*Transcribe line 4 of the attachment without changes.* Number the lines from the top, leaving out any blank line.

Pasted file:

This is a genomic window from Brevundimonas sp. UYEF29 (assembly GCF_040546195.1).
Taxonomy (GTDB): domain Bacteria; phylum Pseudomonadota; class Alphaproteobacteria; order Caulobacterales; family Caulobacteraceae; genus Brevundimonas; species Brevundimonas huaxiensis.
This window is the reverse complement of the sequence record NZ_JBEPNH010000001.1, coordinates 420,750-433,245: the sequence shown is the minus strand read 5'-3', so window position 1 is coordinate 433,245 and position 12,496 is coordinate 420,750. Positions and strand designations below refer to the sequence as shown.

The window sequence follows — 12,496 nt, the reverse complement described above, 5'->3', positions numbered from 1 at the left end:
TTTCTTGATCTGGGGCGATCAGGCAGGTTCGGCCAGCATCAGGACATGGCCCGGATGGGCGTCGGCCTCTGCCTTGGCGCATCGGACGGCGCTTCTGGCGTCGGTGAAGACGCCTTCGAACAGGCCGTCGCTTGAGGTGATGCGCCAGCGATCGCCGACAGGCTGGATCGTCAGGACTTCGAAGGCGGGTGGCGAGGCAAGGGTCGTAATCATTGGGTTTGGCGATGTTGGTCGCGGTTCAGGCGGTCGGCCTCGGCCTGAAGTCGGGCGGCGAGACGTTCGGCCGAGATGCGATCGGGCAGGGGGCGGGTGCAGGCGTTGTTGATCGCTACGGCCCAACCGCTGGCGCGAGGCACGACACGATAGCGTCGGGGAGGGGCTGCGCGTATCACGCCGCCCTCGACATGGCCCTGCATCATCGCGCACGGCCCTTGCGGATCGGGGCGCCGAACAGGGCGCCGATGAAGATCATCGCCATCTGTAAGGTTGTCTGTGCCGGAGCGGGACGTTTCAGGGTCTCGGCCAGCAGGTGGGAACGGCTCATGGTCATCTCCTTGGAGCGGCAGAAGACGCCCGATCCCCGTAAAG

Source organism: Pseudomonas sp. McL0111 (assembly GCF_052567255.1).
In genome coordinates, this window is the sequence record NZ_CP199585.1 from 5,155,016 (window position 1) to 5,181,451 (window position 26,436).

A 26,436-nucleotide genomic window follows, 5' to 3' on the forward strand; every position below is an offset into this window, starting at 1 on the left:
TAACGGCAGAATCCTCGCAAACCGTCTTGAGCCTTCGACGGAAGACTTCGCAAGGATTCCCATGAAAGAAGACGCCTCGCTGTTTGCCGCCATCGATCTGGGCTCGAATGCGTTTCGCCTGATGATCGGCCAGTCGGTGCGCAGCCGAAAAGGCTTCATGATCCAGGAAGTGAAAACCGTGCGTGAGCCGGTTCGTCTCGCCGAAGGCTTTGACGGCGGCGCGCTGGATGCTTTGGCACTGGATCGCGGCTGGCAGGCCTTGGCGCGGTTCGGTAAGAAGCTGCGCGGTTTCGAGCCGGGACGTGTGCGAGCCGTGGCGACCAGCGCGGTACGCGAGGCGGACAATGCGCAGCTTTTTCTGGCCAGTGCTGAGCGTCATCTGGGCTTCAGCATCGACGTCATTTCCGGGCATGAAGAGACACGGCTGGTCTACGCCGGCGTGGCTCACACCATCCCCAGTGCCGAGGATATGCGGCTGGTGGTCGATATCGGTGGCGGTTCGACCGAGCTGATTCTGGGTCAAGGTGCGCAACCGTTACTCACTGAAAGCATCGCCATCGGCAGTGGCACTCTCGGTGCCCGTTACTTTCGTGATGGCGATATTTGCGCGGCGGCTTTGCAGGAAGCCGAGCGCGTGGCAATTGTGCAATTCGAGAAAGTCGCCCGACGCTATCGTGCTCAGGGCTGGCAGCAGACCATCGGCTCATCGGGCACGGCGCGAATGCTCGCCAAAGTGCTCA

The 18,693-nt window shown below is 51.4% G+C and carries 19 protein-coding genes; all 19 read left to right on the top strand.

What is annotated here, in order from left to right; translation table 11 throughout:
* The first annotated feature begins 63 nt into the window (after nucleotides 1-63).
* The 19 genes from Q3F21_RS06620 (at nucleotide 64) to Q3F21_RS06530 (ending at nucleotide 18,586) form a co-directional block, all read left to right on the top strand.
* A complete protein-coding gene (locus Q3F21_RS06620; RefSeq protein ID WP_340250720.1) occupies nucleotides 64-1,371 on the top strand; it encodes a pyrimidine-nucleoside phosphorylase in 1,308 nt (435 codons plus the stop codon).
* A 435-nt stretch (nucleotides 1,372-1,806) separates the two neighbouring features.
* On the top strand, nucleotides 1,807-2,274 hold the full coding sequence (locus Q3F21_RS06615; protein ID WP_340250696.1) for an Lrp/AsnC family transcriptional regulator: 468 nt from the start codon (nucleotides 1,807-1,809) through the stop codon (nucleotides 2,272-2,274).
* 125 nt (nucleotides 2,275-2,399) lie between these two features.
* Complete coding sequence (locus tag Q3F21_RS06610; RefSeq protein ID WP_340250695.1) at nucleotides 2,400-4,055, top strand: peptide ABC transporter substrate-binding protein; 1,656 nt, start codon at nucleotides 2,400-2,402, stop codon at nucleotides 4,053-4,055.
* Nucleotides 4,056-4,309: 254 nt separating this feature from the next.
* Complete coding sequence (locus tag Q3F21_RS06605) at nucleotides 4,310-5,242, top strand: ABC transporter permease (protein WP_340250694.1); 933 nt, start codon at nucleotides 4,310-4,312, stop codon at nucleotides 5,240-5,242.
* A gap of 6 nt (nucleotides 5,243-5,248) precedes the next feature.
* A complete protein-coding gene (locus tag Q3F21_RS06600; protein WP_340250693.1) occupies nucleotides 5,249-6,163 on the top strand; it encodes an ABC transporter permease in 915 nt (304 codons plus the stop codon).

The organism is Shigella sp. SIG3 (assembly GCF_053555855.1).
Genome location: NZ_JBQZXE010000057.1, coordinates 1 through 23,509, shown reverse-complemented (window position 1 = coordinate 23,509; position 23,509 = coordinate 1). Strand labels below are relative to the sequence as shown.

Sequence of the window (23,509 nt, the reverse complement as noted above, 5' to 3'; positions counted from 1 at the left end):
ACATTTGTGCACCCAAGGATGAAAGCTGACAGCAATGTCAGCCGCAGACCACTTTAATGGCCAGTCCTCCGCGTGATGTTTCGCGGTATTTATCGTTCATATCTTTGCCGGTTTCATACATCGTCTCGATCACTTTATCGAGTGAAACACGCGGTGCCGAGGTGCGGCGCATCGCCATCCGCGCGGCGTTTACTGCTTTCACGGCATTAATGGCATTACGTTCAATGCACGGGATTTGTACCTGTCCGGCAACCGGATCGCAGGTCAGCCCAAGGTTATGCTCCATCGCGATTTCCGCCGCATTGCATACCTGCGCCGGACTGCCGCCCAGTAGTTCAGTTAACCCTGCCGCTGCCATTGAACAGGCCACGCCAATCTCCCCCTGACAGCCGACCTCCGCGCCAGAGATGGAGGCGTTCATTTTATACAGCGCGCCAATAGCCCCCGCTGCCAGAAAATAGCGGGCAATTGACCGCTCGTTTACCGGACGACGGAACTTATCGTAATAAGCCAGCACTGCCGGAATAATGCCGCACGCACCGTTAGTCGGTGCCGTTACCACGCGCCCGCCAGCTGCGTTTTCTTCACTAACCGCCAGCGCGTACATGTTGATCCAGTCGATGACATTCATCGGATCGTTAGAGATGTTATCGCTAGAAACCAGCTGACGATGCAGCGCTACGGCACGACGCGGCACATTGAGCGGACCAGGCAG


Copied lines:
The window sequence follows — 12,496 nt, the reverse complement described above, 5'->3', positions numbered from 1 at the left end: